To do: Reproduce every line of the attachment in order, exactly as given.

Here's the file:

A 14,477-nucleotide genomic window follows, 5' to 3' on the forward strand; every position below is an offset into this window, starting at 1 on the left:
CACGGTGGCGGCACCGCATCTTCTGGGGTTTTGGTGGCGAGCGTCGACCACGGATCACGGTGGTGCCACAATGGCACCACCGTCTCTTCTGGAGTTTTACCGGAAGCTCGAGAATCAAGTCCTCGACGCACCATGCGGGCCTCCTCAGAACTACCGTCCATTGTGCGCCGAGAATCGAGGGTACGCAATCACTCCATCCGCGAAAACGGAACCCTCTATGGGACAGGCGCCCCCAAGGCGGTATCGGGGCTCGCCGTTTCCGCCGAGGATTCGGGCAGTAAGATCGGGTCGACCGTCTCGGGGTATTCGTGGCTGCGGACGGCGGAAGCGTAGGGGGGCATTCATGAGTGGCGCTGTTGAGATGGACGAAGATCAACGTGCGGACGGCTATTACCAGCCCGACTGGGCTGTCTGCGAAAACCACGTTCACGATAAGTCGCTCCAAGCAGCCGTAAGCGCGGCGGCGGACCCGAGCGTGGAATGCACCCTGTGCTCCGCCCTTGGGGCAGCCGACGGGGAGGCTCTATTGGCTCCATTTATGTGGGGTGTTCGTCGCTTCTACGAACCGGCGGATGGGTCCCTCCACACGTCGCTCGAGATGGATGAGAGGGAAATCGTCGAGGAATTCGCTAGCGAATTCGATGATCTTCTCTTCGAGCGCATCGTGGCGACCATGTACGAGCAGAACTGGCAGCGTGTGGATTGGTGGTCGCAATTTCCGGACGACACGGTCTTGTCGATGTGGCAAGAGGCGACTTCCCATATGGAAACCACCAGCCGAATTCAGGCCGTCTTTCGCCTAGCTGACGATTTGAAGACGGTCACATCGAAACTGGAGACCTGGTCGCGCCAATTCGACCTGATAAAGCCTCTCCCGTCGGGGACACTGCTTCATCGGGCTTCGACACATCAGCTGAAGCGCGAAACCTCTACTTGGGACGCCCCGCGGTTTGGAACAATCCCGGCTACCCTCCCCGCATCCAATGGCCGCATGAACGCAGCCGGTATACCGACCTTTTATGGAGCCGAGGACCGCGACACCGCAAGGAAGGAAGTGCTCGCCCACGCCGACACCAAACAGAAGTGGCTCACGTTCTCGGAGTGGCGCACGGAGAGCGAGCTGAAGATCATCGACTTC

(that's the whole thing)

A 14,477-nucleotide genomic window follows, 5' to 3' on the forward strand; every position below is an offset into this window, starting at 1 on the left:
CACGGTGGCGGCACCGCATCTTCTGGGGTTTTGGTGGCGAGCGTCGACCACGGATCACGGTGGTGCCACAATGGCACCACCGTCTCTTCTGGAGTTTTACCGGAAGCTCGAGAATCAAGTCCTCGACGCACCATGCGGGCCTCCTCAGAACTACCGTCCATTGTGCGCCGAGAATCGAGGGTACGCAATCACTCCATCCGCGAAAACGGAACCCTCTATGGGACAGGCGCCCCCAAGGCGGTATCGGGGCTCGCCGTTTCCGCCGAGGATTCGGGCAGTAAGATCGGGTCGACCGTCTCGGGGTATTCGTGGCTGCGGACGGCGGAAGCGTAGGGGGGCATTCATGAGTGGCGCTGTTGAGATGGACGAAGATCAACGTGCGGACGGCTATTACCAGCCCGACTGGGCTGTCTGCGAAAACCACGTTCACGATAAGTCGCTCCAAGCAGCCGTAAGCGCGGCGGCGGACCCGAGCGTGGAATGCACCCTGTGCTCCGCCCTTGGGGCAGCCGACGGGGAGGCTCTATTGGCTCCATTTATGTGGGGTGTTCGTCGCTTCTACGAACCGGCGGATGGGTCCCTCCACACGTCGCTCGAGATGGATGAGAGGGAAATCGTCGAGGAATTCGCTAGCGAATTCGATGATCTTCTCTTCGAGCGCATCGTGGCGACCATGTACGAGCAGAACTGGCAGCGTGTGGATTGGTGGTCGCAATTTCCGGACGACACGGTCTTGTCGATGTGGCAAGAGGCGACTTCCCATATGGAAACCACCAGCCGAATTCAGGCCGTCTTTCGCCTAGCTGACGATTTGAAGACGGTCACATCGAAACTGGAGACCTGGTCGCGCCAATTCGACCTGATAAAGCCTCTCCCGTCGGGGACACTGCTTCATCGGGCTTCGACACATCAGCTGAAGCGCGAAACCTCTACTTGGGACGCCCCGCGGTTTGGAACAATCCCGGCTACCCTCCCCGCATCCAATGGCCGCATGAACGCAGCCGGTATACCGACCTTTTATGGAGCCGAGGACCGCGACACCGCAAGGAAGGAAGTGCTCGCCCACGCCGACACCAAACAGAAGTGGCTCACGTTCTCGGAGTGGCGCACGGAGAGCGAGCTGAAGATCATCGACTTC